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From hopelessness to hoops

Source: China Daily Updated: 2019-09-03

Sichuan earthquake survivor savoring new lease of life on the court

Shang Ting receives a pass, rolls her wheelchair, dribbles, stops, shoots - and scores!

Nothing but net.

At 22, Shang is the youngest member of the Sichuan women's wheelchair basketball team. Her six points on Saturday helped her team win their final game at the 10th National Games for Persons with Disabilities in Tianjin.

From hopelessness to hoops

Shang Ting unloads a shot for the Sichuan women's wheelchair basketball team at the 10th National Games for Persons with Disabilities in Tianjin on Saturday. Wang Hui / Xinhua

After four consecutive losses, the victory meant a lot to her.

Eleven years ago, Shang's miraculous survival in the 8.0-magnitude Wenchuan earthquake stirred the nation's heart.

After being buried in the ruins for over four days, she lost her legs, an eye and an index finger. Now, following an excruciating rehabilitation process, Shang walks with the use of prosthetic legs and participates in numerous sports.

"My childhood dream was to become an athlete. Sports raise me up," said Shang, who excelled at running in her school days.

Darkest hours

Shang was born in 1997 in the town of Yingxiu, Wenchuan county, the epicenter of the earthquake in Sichuan province in 2008.

The earthquake hit on May 12, leaving nearly 70,000 dead, 374,000 injured, 18,000 missing and millions homeless.

It was then that Shang endured her darkest hours - 102 to be exact.

"We were having science class on the second floor. Suddenly, my world was violently shaking. I rushed out, but before I could even reach the stairwell, the four-story building collapsed and buried me," she recalled.

Some children were trapped not far away from Shang. They shouted for help and kept encouraging each other in the belief that "rescue teams are coming soon".

During the seemingly hopeless wait, Shang lost track of time. The sounds from the other kids became weaker and weaker, and finally she could only hear her own breathing.

A scan of the area showed no signs of life under the ruins on May 15. The next day, however, an old woman searching for her grandson discovered Shang and alerted rescuers. Ten hours later, Shang was saved.

Upon seeing her mother again, the 11-year-old Shang asked, "Where is my dad?" She smiled for the first time since her ordeal after learning that he was also safe.

"My mother wept when seeing the bandages heavily wrapped around my body. I comforted her with the words, 'It is the best out of the worst and I am still alive,' since only 11 of 44 in my class survived," Shang said.

The physical and mental toll of the quake on Shang was immense, but after several surgeries, rehab and the love and support of her family she returned to school, albeit a temporary one, just six months later.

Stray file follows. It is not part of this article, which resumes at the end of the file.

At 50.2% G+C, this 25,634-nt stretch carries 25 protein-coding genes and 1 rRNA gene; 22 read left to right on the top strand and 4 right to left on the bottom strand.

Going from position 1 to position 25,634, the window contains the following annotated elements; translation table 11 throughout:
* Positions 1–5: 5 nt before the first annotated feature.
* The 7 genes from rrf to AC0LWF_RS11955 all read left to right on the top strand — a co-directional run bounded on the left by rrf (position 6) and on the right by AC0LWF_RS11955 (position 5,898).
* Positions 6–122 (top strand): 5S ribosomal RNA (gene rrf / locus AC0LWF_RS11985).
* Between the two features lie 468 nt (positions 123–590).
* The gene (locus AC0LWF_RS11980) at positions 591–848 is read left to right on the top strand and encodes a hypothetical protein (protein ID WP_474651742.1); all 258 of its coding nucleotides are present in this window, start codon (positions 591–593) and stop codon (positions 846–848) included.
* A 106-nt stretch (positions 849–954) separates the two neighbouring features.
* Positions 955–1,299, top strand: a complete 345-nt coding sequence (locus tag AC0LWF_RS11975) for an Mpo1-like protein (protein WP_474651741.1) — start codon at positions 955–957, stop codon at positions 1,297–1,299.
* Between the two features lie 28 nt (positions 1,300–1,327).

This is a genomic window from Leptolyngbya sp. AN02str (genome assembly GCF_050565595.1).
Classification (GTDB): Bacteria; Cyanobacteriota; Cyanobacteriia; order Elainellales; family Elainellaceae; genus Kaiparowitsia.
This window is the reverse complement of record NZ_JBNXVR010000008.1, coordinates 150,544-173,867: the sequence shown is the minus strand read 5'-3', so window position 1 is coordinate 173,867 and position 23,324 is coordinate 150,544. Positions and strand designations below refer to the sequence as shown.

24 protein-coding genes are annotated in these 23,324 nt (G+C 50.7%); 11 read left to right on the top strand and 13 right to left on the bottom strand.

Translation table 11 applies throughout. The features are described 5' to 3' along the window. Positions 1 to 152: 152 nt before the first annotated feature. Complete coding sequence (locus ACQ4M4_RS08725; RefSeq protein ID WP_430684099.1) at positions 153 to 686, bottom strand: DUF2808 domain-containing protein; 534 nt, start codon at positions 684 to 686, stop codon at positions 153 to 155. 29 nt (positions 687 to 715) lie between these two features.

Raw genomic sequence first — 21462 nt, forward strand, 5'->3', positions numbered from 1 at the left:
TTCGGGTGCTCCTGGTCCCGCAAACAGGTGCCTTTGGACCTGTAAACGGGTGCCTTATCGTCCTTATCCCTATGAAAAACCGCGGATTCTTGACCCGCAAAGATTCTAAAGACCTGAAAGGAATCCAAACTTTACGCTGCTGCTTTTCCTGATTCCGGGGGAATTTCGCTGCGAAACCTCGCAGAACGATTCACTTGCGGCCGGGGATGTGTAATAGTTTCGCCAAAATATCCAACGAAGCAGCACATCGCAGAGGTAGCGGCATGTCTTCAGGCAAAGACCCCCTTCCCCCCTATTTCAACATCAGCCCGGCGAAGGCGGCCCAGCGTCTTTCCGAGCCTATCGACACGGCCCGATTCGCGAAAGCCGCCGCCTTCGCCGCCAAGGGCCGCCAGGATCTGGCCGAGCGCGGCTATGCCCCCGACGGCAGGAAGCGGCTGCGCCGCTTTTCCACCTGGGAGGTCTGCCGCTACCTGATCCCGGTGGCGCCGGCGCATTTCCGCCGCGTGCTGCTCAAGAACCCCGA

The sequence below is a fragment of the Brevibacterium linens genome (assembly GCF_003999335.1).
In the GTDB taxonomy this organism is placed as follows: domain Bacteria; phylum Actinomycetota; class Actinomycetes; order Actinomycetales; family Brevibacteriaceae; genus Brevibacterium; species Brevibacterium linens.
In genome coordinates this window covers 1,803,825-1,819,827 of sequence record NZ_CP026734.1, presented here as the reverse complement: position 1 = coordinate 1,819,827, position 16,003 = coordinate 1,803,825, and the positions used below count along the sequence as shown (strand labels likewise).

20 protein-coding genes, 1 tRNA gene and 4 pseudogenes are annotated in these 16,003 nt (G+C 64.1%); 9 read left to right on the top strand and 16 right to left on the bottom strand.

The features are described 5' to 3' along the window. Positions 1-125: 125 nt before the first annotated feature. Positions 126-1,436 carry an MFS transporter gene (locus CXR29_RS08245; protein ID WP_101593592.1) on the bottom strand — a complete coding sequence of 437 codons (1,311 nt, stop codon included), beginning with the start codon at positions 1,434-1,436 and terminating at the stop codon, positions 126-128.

"I devoted myself to study, and it helped me conquer all of the hardship and trauma," she said.


In September 2009, Shang was one of 113 students who were seriously injured in the earthquake to become pupils at China's first "entirely mixed school", where able-bodied students and those with disabilities study and live together.

The new school was named Youai, a combination of the Mandarin words for 'friend' and 'love'.

"Barrier-free facilities could be seen everywhere in the school. We could reach every corner of the building, just like the other kids," Shang said.

It was there she picked up sports again, with wheelchair basketball her first foray back into fitness with the help of the local disabled persons federation.

"I once thought doing sports would be a bridge too far for me, but wheelchair basketball has proven me wrong," she said.

Shang has since learned to swim, play wheelchair volleyball and run, and has participated in provincial competitions many times.

During high school, Shang concentrated on her academic studies and gained admittance to Chengdu University of Traditional Chinese Medicine.

During those three years without sports, Shang tried hard to walk again with the prosthetic legs.

"I was not accustomed to the prosthetic legs at the beginning, and my legs were often red with rashes and blood after several minutes," she said.

Shang was able to overcome those challenges and now walks with ease.

Sporting chance

During her summer vacation this year, Shang rekindled her love for wheelchair basketball at the National Games for Persons with Disabilities.

She said the best players "become one" with their wheelchair, and that, compared to regular hoops, the game is much more difficult.

In the past two months, Shang's team has trained over six hours a day.

"This collective sport made me stronger than before," she said.

"The indomitable and unyielding spirit necessary to be competitive in sports is what we need to fight disability and the physical challenges it brings."

Plenty of others maimed in the earthquake are also rebuilding their lives through sports.

Ma Cong, who lost her left lower leg, took part in a wheelchair volleyball match at the Games and agrees with Shang's assessment of the value of competition.

"I'm healthier after doing sports, and I also make friends with lots of people," Ma said.

Just seeing so many people moving around with ease and with such confidence on wheelchairs or artificial limbs at the eight-day event was inspiring for Shang.

"They do not have to cover up with clothes. It is just as natural for them as it is for able-bodied people," she said.

"My dream to be an athlete has come true and I cherish my life with sports as a part of it even more."

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